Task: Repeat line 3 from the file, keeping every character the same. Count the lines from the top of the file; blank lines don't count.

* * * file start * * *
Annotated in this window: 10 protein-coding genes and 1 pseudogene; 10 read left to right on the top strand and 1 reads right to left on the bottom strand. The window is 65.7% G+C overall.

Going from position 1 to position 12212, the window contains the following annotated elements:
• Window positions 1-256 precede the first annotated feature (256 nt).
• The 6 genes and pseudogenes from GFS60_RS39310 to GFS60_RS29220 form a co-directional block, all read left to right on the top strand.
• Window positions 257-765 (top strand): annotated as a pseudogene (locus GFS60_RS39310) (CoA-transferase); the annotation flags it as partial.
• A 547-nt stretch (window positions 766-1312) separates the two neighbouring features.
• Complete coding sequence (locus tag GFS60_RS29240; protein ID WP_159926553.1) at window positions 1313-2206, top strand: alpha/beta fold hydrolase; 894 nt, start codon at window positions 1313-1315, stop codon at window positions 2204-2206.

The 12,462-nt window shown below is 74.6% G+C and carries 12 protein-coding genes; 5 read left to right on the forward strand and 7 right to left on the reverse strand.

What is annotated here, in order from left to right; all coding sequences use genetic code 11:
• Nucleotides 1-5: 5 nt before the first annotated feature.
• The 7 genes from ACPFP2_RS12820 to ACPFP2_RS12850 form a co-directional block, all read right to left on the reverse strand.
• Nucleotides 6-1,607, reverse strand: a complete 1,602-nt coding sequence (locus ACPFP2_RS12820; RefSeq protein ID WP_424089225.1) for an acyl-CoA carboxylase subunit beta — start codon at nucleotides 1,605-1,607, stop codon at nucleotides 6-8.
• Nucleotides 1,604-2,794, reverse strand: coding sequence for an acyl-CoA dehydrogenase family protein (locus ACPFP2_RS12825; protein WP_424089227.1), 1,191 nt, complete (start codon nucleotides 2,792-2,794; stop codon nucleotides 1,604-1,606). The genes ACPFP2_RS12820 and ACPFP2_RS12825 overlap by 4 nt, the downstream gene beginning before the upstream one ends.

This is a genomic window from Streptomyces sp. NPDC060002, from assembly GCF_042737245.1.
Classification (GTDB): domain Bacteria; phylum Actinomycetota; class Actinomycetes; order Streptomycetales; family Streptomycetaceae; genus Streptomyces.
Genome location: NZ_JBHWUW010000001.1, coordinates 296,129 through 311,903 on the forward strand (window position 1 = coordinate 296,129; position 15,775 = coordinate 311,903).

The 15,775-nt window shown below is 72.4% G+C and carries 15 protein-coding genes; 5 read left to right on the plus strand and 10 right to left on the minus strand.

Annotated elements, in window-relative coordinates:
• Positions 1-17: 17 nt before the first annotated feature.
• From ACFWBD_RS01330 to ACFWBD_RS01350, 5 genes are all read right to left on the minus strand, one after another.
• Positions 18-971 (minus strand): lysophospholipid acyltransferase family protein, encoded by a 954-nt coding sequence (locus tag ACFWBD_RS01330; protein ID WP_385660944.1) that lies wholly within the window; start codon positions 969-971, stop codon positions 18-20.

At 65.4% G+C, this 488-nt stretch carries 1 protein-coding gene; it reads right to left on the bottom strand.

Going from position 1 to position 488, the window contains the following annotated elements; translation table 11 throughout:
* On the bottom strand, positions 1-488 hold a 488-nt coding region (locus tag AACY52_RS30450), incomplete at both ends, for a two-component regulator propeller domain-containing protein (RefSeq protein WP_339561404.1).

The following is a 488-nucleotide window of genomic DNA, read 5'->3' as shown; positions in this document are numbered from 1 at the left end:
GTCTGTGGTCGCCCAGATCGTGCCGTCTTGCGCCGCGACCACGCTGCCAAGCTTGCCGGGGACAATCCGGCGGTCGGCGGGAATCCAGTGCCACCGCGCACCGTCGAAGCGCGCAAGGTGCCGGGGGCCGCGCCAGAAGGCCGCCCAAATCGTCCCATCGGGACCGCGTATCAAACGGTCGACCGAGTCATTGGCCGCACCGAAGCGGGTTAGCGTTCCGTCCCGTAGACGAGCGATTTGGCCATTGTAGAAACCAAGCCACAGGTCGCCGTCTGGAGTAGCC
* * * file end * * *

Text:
• Window positions 1-256 precede the first annotated feature (256 nt).